10 Golden Rules of Project Risk Management

If you are planning to ever lead a project this article is an absolute MUST read! It provides the 10 golden rules for the application of risk management in every project. Based on the author’s personal experiences of over 15 years, the article discusses how to deliver on time, on budget, meeting sponsors’ quality demands.

Rule 1: Make risk management part of your project

Risk management tools should not only be part of daily operations, but also included during meetings or staff training.

My 2 cents…It would be almost ignorant to not include risk management in a project. You would simply be setting the project up for failure.

Rule 2: Identify risks early in your project

The author points out two main sources to identify risk: people (offering personal experiences and expertise) and paper (project plan, business cases).

My 2 cents…Identifying the risks either through human capital or documents is the first step. Dealing with them timely and properly is the real challenge during a project with multiple phases.

Rule 3: Communicate about risks

Communication should be a component in every task carried out during the project. By having a dialogue as these arise, the team will have a chance to discuss and handle.

My 2 cents…Communication! Communication! Communication! It is absolutely critical to communicate risks with all stakeholders as they arise to help prevent disasters later on during the project. If you are not sure of the whole impact of a risk, bring it up during a meeting. There is nothing worse than foreseeing an issue, not addressing it to later be faced with irreversible consequences.

Rule 4: Consider both threats and opportunities

Many project teams group opportunities under the risk category when in fact these might be ways to help improve the project. Overloaded with work and pressured to meet deadlines, projects with decent pay-offs are bypassed.

My 2 cents…Once on a project, the marketing director asked me to write my own SWOT analysis (Strengths, Weaknesses, Opportunities and Threats for those without a marketing background). I thought she was crazy and undermining my skills since I was fresh out of college. The project ended up being one of the best ones I was a part of because my knowledge and experience were used in the correct phases or milestone tasks.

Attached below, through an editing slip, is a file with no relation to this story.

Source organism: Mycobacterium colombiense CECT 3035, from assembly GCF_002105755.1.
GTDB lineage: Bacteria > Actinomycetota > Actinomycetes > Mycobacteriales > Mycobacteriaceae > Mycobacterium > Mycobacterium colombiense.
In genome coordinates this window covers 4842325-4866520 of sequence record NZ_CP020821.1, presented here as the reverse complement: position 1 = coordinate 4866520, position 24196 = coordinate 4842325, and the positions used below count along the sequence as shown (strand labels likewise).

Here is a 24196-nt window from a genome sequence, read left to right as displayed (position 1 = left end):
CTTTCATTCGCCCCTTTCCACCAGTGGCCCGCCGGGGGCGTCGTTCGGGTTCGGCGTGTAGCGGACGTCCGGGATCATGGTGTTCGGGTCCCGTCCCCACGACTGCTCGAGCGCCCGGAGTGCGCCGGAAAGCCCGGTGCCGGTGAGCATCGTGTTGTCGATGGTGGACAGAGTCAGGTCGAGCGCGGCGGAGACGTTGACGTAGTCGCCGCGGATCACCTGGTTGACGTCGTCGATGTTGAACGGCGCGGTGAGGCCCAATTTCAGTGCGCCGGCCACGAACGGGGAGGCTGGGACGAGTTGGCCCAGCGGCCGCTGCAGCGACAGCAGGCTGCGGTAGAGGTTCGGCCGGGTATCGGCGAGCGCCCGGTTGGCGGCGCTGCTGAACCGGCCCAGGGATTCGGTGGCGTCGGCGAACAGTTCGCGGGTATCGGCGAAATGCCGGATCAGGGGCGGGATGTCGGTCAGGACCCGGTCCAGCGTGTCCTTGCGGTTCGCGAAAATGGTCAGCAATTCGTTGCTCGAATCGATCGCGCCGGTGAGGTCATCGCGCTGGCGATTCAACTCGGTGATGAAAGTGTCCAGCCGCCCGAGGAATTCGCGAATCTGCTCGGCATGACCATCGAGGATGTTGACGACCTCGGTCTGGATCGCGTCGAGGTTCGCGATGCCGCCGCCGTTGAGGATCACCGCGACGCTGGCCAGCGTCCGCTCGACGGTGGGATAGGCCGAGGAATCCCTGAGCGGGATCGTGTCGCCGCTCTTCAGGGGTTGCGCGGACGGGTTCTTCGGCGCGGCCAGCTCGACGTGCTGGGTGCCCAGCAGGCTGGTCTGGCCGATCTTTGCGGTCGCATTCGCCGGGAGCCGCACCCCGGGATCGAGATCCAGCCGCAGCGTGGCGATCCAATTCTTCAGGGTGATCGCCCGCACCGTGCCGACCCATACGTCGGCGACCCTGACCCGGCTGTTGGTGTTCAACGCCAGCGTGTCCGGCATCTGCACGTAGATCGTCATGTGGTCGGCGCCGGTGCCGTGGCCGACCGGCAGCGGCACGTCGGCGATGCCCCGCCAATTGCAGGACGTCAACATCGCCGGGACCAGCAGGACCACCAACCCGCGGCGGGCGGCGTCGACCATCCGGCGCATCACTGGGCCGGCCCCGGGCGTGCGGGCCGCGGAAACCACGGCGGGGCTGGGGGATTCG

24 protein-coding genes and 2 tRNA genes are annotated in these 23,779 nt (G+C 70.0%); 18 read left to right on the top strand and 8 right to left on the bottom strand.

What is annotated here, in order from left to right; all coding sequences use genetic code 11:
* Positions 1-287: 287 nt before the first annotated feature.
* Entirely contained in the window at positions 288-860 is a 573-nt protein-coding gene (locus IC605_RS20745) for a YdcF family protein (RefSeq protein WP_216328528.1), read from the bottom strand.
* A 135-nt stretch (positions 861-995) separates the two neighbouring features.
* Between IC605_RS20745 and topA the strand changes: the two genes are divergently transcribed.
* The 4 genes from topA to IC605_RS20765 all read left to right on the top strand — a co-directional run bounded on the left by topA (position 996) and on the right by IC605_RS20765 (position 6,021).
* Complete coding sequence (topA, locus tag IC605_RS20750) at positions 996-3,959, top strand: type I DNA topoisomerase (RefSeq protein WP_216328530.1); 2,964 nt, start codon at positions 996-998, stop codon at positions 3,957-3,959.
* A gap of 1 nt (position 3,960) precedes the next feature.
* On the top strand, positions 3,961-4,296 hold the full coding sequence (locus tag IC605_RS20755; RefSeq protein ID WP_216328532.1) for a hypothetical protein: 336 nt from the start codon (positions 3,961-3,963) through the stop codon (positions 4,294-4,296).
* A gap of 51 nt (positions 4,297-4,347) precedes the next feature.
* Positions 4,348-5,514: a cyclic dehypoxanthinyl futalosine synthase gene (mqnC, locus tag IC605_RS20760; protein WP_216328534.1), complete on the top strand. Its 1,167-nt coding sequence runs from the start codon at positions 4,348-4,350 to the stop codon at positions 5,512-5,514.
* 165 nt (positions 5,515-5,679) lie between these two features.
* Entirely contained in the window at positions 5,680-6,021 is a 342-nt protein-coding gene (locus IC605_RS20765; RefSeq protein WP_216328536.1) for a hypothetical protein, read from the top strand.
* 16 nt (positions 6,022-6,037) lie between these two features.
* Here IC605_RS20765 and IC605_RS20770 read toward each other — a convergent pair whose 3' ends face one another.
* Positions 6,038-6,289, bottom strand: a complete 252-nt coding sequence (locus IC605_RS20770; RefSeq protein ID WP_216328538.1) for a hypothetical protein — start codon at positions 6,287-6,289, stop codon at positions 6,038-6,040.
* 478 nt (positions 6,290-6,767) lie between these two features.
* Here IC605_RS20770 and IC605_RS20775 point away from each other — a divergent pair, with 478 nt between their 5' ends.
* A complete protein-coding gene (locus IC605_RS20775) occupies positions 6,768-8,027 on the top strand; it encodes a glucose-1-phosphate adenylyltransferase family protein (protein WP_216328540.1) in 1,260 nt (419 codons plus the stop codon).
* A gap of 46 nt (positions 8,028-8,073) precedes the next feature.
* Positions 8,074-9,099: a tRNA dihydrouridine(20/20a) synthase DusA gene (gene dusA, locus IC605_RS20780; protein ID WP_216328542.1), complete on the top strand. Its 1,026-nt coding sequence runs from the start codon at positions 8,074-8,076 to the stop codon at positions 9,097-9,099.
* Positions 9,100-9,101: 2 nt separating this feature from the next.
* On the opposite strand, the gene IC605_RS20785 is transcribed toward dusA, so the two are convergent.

Rule 5: Clarify Ownership Issues

Someone needs to be held responsible for certain tasks and be prepared to deal with them and take ownership. Simply writing down a list of the potential issues isn’t enough especially when money is at stake and someone will have to empty their wallet?

My 2 cents…Clarifying ownership is critical for the success of a project. If team members are not held responsible for individual tasks or risks, the project will be doomed for failure as fingers will be pointed left and right.

To read the remaining five rules, please refer to the article https://www.projectsmart.co.uk/10-golden-rules-of-project-risk-management.php

Which one of the rules do you find most important for the success of the project and can you think of any in addition to his list?

Thank you for reading my blog!





Too scared to tell the truth

I am sure most of you have witnessed at your organization or during your tenure as PM on a large, visible project, the reluctance to pass bad news to you or your PM until things hit the ceiling. As a PM , nothing is more scarier than not knowing the real status of the project until when the deadline appears. I was interested to know, what should the PM do to encourage team members to report back honest status to the PM and above. I found this interesting article in LinkedIn that talks about just this topic.


According to author following are some of the ways that PM’s can deal with this issue

1. Don’t shoot the messenger- Encourage team members to be forthright about issues and risks that they see to timelines. The attitude of PM should be that of a shared responsibility (we are a team), rather than threaten team members.

2. Meaningful status meetings- Status meetings should be more of a question answer session rather than the usual “what is the status and blockers” line. Advanced (specific) questioning on individual deliverable will yield more than the “it’s all OK boss” response.

3. Understanding the technology – Knowing a little about the underlying technology implemented in the project will help PM’s do some advanced questioning or additional probing of individual deliverable. In my opinion, this will also help the PM’s to be more tightly integrated with the team. I know some PM’s that prefer to stick to scheduling and plan management and they end up siloed.

4. Each milestone is a project – The author in the LinkedIn article recommends to treat every duration between milestones as if it were a project in itself, with the upcoming milestone as the terminal date. This minimizes the tendency for people to think they have plenty of time to make up for schedule slippage and budget overrun.

As one of the comments on the author’s article sums it up – This takes a kind, humble, yet confident and assertive leader. Employees won’t be scared of the PM’s wrath, but will rather not want to disappoint the PM.

How do you engage peers and team members to be honest and proactive in communicating risks about the project?
How do you coordinate and communicate bad news about the project to your superiors?